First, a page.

With 25 years of experience conducting research on fish, and close to 20 years specifically with salmon, Wendy has extensive knowledge of salmon growth in culture conditions. Her initial work was focused on behaviour and ecology of fish, and this evolved into a more in-depth analysis of physiology and the underlying genetic mechanisms controlling growth and behaviour. A more recent focus has been the application of genomics resources for development of broodstock selection programs for the aquaculture industry, as well as development of fish rearing guidelines for land-based aquaculture systems. Recent work with Taplow has expanded into better understanding the role of nutrition on fish health and performance, and testing the incorporation of novel ingredients into fish feed.
Jason Mann is currently the Director of Nutrition for Evaqua Farms and its sister company, Riverence, USA-based trout producers located in Idaho and Washington, respectively.
Earlier, Jason worked for EWOS, a Scandinavian-based aquaculture company, after completing his studies in Animal Nutrition at UBC’s Faculty of Agriculture, obtaining his BSc in Animal Science and MSc in Animal Nutrition. At the end of 2016, after 29 years with EWOS, Jason retired from one of the world’s largest salmonid feed producers. Jason was Managing Director for the North American fish feed market. In earlier roles, Jason was Quality Assurance Manager, Operations Director, Research and Development Manager, Purchasing, Marketing and Nutrition Director. Jason was born in the Cowichan Valley on Vancouver Island and now lives in the Fraser Valley.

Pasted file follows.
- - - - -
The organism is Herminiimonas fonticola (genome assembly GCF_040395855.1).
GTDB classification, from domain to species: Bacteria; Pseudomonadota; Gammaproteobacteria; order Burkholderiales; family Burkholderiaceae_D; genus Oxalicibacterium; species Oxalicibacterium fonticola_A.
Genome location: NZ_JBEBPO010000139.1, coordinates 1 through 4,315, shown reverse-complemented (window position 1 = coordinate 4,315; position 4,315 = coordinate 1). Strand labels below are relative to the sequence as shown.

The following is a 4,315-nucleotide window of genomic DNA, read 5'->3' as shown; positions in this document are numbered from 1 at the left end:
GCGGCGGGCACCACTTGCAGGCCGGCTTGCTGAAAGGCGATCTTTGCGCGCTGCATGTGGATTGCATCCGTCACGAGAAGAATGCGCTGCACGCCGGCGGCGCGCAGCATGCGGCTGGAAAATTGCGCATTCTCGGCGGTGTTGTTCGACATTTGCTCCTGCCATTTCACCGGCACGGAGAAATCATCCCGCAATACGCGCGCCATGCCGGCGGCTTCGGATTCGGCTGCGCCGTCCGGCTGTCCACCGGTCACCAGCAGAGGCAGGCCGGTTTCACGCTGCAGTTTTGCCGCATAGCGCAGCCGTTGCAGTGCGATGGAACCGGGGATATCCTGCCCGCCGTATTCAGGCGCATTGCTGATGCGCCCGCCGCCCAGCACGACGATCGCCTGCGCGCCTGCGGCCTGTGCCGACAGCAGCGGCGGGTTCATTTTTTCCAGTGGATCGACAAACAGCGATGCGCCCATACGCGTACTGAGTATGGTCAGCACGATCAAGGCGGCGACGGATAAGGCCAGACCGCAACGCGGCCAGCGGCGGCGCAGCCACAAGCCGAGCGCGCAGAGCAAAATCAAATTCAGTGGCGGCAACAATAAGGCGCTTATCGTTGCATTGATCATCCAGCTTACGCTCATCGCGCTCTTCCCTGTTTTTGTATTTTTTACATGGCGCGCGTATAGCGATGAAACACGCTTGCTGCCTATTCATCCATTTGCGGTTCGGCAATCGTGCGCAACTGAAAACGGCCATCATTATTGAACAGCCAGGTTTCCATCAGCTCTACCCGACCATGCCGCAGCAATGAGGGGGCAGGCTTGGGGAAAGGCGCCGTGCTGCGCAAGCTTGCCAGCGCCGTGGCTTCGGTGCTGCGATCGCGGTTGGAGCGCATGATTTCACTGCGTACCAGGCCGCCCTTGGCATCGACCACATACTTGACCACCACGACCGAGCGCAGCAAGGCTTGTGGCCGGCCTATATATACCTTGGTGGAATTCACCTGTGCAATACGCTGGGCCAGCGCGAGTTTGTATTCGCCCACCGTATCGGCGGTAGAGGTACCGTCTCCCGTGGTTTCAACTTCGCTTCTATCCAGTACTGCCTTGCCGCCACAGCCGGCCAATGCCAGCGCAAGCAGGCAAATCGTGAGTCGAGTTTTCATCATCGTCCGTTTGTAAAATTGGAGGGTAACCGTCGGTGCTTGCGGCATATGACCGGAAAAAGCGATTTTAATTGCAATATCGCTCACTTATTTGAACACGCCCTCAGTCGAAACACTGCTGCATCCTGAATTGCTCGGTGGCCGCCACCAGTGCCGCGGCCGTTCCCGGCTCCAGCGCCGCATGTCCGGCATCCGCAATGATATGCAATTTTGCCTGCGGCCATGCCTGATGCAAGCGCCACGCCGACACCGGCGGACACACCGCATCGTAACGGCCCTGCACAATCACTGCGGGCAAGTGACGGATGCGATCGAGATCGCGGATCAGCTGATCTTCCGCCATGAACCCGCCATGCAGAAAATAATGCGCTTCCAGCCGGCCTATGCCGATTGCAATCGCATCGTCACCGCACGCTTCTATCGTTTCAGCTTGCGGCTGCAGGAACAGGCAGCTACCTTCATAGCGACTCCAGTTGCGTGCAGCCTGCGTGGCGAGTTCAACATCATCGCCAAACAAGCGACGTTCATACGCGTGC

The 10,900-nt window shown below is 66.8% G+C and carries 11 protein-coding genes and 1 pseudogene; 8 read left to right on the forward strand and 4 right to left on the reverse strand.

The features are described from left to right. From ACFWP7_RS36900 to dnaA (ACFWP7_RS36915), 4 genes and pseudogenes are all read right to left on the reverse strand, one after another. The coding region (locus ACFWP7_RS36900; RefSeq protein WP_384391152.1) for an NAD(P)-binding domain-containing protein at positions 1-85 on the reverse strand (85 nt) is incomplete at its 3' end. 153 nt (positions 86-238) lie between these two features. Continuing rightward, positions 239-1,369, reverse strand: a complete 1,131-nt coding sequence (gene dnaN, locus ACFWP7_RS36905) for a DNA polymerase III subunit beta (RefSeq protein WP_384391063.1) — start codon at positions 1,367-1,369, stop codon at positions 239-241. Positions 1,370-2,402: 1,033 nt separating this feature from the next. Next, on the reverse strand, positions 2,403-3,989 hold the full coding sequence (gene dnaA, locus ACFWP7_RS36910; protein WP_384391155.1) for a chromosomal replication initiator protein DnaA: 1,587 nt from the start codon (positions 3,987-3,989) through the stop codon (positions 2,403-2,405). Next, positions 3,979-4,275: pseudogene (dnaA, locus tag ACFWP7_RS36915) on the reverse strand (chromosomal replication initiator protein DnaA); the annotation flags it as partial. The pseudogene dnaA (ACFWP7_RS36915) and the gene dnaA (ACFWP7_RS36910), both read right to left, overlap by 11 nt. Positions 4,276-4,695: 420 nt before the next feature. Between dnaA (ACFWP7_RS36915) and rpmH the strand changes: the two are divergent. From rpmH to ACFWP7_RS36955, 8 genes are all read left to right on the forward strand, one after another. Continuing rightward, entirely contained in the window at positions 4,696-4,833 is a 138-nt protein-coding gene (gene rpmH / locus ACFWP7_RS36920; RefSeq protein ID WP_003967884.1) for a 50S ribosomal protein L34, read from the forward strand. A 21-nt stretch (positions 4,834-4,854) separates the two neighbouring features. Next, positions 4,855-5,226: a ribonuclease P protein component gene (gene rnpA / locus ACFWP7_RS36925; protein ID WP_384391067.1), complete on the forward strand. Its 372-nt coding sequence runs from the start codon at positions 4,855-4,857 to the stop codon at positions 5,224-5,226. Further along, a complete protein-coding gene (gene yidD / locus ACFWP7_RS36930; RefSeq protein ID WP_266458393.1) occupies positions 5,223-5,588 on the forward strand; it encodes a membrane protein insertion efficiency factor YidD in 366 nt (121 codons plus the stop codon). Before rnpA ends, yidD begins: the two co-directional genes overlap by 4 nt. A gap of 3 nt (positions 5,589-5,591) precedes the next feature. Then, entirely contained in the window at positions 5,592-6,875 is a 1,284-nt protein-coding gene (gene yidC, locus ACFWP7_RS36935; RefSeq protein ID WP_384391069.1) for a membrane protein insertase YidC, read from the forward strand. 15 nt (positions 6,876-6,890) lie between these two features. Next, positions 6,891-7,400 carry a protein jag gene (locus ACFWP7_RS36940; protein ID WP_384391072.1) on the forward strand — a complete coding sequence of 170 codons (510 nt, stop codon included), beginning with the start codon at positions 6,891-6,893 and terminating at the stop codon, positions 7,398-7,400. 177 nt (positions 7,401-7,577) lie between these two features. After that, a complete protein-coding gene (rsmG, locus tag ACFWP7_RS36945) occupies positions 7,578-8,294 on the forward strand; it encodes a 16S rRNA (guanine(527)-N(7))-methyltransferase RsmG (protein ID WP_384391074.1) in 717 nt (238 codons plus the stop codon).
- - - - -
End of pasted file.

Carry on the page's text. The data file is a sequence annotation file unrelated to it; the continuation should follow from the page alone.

Anika Singh joined the Faculty of Land and Food Systems in 2017 as a Sessional Lecturer. She is also an active researcher working as Research Associate in David Kitts’ lab. Anika has served as Manager of Compliance & Technical Services at Allergen Control Group (ACG), Toronto. At ACG, Anika worked with food safety regulators and enforcement agencies around the globe to harmonize the standard against management certification of facilitates producing gluten free food products.
Anika received her PhD in Food Processing from McGill University. She has an extensive work experience in various novel food processing techniques such as thermal, high pressure, pulsed light & microwave processing and has conducted research on food safety and microbial validation. She is an expert in food quality and safety with working knowledge of Canadian & US food & drug regulation and food quality/safety policies. Anika has 30 publications in renowned journals in food science and presentations in international conferences.
Jessica Oman has a decade of entrepreneurial experience, operating a business consultancy for seven years working with food and health & wellness business owners, and now operates a successful e-commerce business that she started in 2016. She studied English Literature and Education at UBC, graduating with a BA (2001) and a BEd (2003) and later earning an MBA at Simon Fraser University in 2009. Jessica joined the Sauder School of Business at UBC as an Adjunct Professor in 2016 and now teaches Business Writing there, as well as Business Concepts in Food, Nutrition & Health in the Faculty of Land & Food Services.